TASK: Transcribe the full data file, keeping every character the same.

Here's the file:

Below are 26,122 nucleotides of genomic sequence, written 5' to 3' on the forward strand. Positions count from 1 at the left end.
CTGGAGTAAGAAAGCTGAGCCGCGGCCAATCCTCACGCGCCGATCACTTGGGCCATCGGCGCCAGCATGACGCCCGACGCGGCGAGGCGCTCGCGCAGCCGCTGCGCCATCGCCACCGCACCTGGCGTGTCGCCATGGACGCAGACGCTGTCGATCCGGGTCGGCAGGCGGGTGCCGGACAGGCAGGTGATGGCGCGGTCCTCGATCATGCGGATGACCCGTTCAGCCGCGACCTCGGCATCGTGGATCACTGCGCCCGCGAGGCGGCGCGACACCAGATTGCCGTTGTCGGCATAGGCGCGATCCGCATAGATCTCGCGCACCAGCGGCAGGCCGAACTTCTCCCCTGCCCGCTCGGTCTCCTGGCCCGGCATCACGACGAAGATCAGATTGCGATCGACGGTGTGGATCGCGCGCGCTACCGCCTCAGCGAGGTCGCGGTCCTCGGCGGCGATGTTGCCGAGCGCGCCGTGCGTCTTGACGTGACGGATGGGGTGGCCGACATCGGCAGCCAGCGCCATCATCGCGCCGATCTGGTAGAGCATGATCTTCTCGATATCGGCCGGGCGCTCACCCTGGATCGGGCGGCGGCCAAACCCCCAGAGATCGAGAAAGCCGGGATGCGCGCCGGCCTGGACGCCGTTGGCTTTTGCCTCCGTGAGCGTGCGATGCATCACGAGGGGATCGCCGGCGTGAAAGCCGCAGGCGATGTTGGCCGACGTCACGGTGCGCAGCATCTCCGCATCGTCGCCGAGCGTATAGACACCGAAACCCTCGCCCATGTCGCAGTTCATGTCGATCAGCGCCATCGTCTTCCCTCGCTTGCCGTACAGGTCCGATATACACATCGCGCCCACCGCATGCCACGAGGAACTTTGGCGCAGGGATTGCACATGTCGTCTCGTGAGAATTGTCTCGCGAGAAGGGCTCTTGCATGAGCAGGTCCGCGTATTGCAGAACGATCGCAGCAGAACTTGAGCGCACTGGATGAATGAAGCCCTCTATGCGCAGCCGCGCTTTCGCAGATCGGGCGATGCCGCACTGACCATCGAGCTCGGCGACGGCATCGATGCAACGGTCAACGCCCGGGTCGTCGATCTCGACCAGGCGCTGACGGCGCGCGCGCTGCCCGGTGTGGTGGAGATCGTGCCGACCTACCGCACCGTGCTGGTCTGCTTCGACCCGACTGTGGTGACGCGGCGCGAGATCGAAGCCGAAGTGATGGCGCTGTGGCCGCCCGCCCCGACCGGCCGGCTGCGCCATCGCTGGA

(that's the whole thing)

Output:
Below are 26,122 nucleotides of genomic sequence, written 5' to 3' on the forward strand. Positions count from 1 at the left end.
CTGGAGTAAGAAAGCTGAGCCGCGGCCAATCCTCACGCGCCGATCACTTGGGCCATCGGCGCCAGCATGACGCCCGACGCGGCGAGGCGCTCGCGCAGCCGCTGCGCCATCGCCACCGCACCTGGCGTGTCGCCATGGACGCAGACGCTGTCGATCCGGGTCGGCAGGCGGGTGCCGGACAGGCAGGTGATGGCGCGGTCCTCGATCATGCGGATGACCCGTTCAGCCGCGACCTCGGCATCGTGGATCACTGCGCCCGCGAGGCGGCGCGACACCAGATTGCCGTTGTCGGCATAGGCGCGATCCGCATAGATCTCGCGCACCAGCGGCAGGCCGAACTTCTCCCCTGCCCGCTCGGTCTCCTGGCCCGGCATCACGACGAAGATCAGATTGCGATCGACGGTGTGGATCGCGCGCGCTACCGCCTCAGCGAGGTCGCGGTCCTCGGCGGCGATGTTGCCGAGCGCGCCGTGCGTCTTGACGTGACGGATGGGGTGGCCGACATCGGCAGCCAGCGCCATCATCGCGCCGATCTGGTAGAGCATGATCTTCTCGATATCGGCCGGGCGCTCACCCTGGATCGGGCGGCGGCCAAACCCCCAGAGATCGAGAAAGCCGGGATGCGCGCCGGCCTGGACGCCGTTGGCTTTTGCCTCCGTGAGCGTGCGATGCATCACGAGGGGATCGCCGGCGTGAAAGCCGCAGGCGATGTTGGCCGACGTCACGGTGCGCAGCATCTCCGCATCGTCGCCGAGCGTATAGACACCGAAACCCTCGCCCATGTCGCAGTTCATGTCGATCAGCGCCATCGTCTTCCCTCGCTTGCCGTACAGGTCCGATATACACATCGCGCCCACCGCATGCCACGAGGAACTTTGGCGCAGGGATTGCACATGTCGTCTCGTGAGAATTGTCTCGCGAGAAGGGCTCTTGCATGAGCAGGTCCGCGTATTGCAGAACGATCGCAGCAGAACTTGAGCGCACTGGATGAATGAAGCCCTCTATGCGCAGCCGCGCTTTCGCAGATCGGGCGATGCCGCACTGACCATCGAGCTCGGCGACGGCATCGATGCAACGGTCAACGCCCGGGTCGTCGATCTCGACCAGGCGCTGACGGCGCGCGCGCTGCCCGGTGTGGTGGAGATCGTGCCGACCTACCGCACCGTGCTGGTCTGCTTCGACCCGACTGTGGTGACGCGGCGCGAGATCGAAGCCGAAGTGATGGCGCTGTGGCCGCCCGCCCCGACCGGCCGGCTGCGCCATCGCTGGA